$18 million investment allows firm to expand global operations.
A Silicon Valley venture capital firm is making an $18 million bet on u Ship Inc., an Austin company that hosts online auctions for shipping services.
A prominent Silicon Valley venture capital firm is making an $18 million bet on u Ship Inc., a fast-growing Austin company that hosts online auctions for shipping services.
The investment by Kleiner Perkins Caufield & Byers will allow u Ship to expand its global operations and accelerate product development, said Matt Chasen, u Ship cofounder and CEO.
The deal caps off a big year for u Ship, which is featured in the A&E reality TV show Shipping Wars. The show, which debuted in January, follows independent truckers who bid to transport loads found on uShip.com.
Meanwhile, the company doubled its workforce to 120 employees in 2012, and plans to double again over the next 18 to 24 months. UShip doesn’t disclose financial information, but Chasen said revenue is up 75 percent this year over last.
Founded in 2003, u Ship runs an online shipping marketplace that matches customers who need to move large, unusually big items – cars, boats, equipment, freight – with thousands of transport companies who can take the load.
Consumers and businesses post their shipment listing into u Ship’s auction-style format, similar to eBay, or name their price, similar to Priceline.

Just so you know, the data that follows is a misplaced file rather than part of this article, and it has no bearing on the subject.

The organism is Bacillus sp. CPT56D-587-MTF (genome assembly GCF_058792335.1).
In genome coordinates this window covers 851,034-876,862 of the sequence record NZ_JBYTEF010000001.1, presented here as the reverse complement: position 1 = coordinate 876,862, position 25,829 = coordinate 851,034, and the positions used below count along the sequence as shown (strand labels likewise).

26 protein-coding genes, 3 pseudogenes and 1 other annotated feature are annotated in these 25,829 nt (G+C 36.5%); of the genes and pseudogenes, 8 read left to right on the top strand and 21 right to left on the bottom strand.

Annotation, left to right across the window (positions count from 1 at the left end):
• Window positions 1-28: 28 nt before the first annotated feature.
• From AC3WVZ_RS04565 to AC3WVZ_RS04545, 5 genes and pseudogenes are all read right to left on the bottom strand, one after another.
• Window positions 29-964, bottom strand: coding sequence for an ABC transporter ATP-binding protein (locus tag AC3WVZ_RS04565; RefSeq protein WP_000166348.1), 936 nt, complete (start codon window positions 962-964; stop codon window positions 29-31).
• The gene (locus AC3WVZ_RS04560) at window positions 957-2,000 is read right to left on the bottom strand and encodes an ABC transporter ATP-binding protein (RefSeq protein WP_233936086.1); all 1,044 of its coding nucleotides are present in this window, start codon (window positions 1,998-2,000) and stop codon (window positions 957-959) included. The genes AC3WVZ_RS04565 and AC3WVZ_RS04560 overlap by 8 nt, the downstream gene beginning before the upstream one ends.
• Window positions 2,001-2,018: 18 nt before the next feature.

Then, transportation service providers, including truckers, movers and brokers, bid on the jobs or accept the offer price. The service is free for users, uShip takes a cut of the total shipping cost.
Since its founding, more than 355,000 transporters have registered on uShip and placed 10.6 million bids.
The amount of money spent on shipping services on the site was $100 million in 2012.
Kleiner Perkins is one of the most well-known technology venture capital firms, and was an early investor in many successes including Amazon, AOL, Google, Intuit and Sun Microsystems. The firm was one of the first investors in Tivoli Systems, one of Austin’s biggest software success stories, but has not been active here in recent years.
Chasen said Kleiner Perkins approached uShip about making an investment.
“They sought us out because they had been looking for an investment opportunity in the logistics and transportation space,” he said. “They saw us as one of the more interesting opportunities in the space, and of course we were excited about working with them.”
This is the company’s third round of funding. It previously raised $10 million from Benchmark Capital and DAG Ventures, both of Silicon Valley.
Chasen founded uShip with fellow University of Texas business students Mickey Millsap and Jay Manickam. They saw an opportunity to use the Internet to make the shipping process more efficient, particularly by allowing truckers with partially empty trucks to pick up extra loads by bidding for the business.
The funding will let the company, which has focused on the consumer market, to make a push into the $300 billion truckload freight market. Next year it will launch uShip PRO, which lets business shippers and freight brokers build their own carrier networks and manage and automate their shipping operations.
In addition, the company, which has operations in 16 countries, will continue to expand in Latin America and Europe, Chasen said.
Hiring also will be a priority in 2013, he said. The company, whose headquarters is downtown at Third and Brazos streets, is hiring software engineers and mobile developers as well support staff.
“Finding the right folks is going to be our most critical challenge, but we’ve had some success recruiting out of the Bay Area and other tech centers,” Chasen said. “While it’s much more competitive in the Bay Area, folks in entry-level and mid-level software engineering positions can really live much better in Austin.”